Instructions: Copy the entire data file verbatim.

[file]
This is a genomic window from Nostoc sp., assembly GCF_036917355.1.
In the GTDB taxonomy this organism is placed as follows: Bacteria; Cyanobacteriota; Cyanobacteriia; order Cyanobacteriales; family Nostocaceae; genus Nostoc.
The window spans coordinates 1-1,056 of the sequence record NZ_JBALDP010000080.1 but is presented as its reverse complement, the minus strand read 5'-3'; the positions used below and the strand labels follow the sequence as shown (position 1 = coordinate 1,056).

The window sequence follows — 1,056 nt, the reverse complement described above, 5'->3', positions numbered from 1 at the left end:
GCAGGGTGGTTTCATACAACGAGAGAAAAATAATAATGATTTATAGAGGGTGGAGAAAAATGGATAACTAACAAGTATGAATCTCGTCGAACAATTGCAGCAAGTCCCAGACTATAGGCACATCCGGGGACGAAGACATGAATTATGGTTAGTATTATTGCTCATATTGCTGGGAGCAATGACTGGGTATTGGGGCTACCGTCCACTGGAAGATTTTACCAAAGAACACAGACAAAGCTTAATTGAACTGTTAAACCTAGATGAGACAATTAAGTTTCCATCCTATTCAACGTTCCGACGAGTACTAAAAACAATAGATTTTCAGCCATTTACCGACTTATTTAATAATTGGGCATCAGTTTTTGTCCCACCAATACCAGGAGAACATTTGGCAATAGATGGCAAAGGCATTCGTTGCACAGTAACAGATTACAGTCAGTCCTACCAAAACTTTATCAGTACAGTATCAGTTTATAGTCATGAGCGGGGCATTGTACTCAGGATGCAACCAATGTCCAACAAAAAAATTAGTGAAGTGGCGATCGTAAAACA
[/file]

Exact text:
This is a genomic window from Nostoc sp., assembly GCF_036917355.1.
In the GTDB taxonomy this organism is placed as follows: Bacteria; Cyanobacteriota; Cyanobacteriia; order Cyanobacteriales; family Nostocaceae; genus Nostoc.
The window spans coordinates 1-1,056 of the sequence record NZ_JBALDP010000080.1 but is presented as its reverse complement, the minus strand read 5'-3'; the positions used below and the strand labels follow the sequence as shown (position 1 = coordinate 1,056).

The window sequence follows — 1,056 nt, the reverse complement described above, 5'->3', positions numbered from 1 at the left end:
GCAGGGTGGTTTCATACAACGAGAGAAAAATAATAATGATTTATAGAGGGTGGAGAAAAATGGATAACTAACAAGTATGAATCTCGTCGAACAATTGCAGCAAGTCCCAGACTATAGGCACATCCGGGGACGAAGACATGAATTATGGTTAGTATTATTGCTCATATTGCTGGGAGCAATGACTGGGTATTGGGGCTACCGTCCACTGGAAGATTTTACCAAAGAACACAGACAAAGCTTAATTGAACTGTTAAACCTAGATGAGACAATTAAGTTTCCATCCTATTCAACGTTCCGACGAGTACTAAAAACAATAGATTTTCAGCCATTTACCGACTTATTTAATAATTGGGCATCAGTTTTTGTCCCACCAATACCAGGAGAACATTTGGCAATAGATGGCAAAGGCATTCGTTGCACAGTAACAGATTACAGTCAGTCCTACCAAAACTTTATCAGTACAGTATCAGTTTATAGTCATGAGCGGGGCATTGTACTCAGGATGCAACCAATGTCCAACAAAAAAATTAGTGAAGTGGCGATCGTAAAACA